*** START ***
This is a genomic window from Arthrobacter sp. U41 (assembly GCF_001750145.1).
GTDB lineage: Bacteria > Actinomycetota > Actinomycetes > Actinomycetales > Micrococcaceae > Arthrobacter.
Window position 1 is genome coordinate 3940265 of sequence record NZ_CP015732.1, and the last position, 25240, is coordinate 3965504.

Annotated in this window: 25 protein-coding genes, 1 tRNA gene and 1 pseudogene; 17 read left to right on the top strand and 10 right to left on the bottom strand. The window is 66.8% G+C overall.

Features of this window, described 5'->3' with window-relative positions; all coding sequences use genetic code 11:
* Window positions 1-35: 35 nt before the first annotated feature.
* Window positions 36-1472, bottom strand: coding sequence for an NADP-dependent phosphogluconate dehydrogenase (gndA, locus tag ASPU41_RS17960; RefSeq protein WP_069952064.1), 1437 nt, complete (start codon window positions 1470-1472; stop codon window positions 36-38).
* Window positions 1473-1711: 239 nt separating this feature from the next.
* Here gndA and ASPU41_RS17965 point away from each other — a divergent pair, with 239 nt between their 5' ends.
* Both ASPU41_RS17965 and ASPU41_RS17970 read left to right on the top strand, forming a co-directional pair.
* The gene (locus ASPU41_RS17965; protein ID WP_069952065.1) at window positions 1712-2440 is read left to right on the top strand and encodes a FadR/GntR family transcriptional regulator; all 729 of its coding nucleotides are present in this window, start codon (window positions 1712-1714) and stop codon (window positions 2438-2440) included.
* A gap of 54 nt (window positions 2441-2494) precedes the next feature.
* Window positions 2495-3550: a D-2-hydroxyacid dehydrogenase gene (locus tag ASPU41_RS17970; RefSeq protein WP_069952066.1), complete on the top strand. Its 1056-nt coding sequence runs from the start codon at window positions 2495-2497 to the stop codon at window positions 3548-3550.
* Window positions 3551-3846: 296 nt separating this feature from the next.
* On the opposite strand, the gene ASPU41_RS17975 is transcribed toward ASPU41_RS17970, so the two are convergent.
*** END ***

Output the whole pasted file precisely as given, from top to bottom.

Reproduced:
This is a genomic window from Arthrobacter sp. U41 (assembly GCF_001750145.1).
GTDB lineage: Bacteria > Actinomycetota > Actinomycetes > Actinomycetales > Micrococcaceae > Arthrobacter.
Window position 1 is genome coordinate 3940265 of sequence record NZ_CP015732.1, and the last position, 25240, is coordinate 3965504.

Annotated in this window: 25 protein-coding genes, 1 tRNA gene and 1 pseudogene; 17 read left to right on the top strand and 10 right to left on the bottom strand. The window is 66.8% G+C overall.

Features of this window, described 5'->3' with window-relative positions; all coding sequences use genetic code 11:
* Window positions 1-35: 35 nt before the first annotated feature.
* Window positions 36-1472, bottom strand: coding sequence for an NADP-dependent phosphogluconate dehydrogenase (gndA, locus tag ASPU41_RS17960; RefSeq protein WP_069952064.1), 1437 nt, complete (start codon window positions 1470-1472; stop codon window positions 36-38).
* Window positions 1473-1711: 239 nt separating this feature from the next.
* Here gndA and ASPU41_RS17965 point away from each other — a divergent pair, with 239 nt between their 5' ends.
* Both ASPU41_RS17965 and ASPU41_RS17970 read left to right on the top strand, forming a co-directional pair.
* The gene (locus ASPU41_RS17965; protein ID WP_069952065.1) at window positions 1712-2440 is read left to right on the top strand and encodes a FadR/GntR family transcriptional regulator; all 729 of its coding nucleotides are present in this window, start codon (window positions 1712-1714) and stop codon (window positions 2438-2440) included.
* A gap of 54 nt (window positions 2441-2494) precedes the next feature.
* Window positions 2495-3550: a D-2-hydroxyacid dehydrogenase gene (locus tag ASPU41_RS17970; RefSeq protein WP_069952066.1), complete on the top strand. Its 1056-nt coding sequence runs from the start codon at window positions 2495-2497 to the stop codon at window positions 3548-3550.
* Window positions 3551-3846: 296 nt separating this feature from the next.
* On the opposite strand, the gene ASPU41_RS17975 is transcribed toward ASPU41_RS17970, so the two are convergent.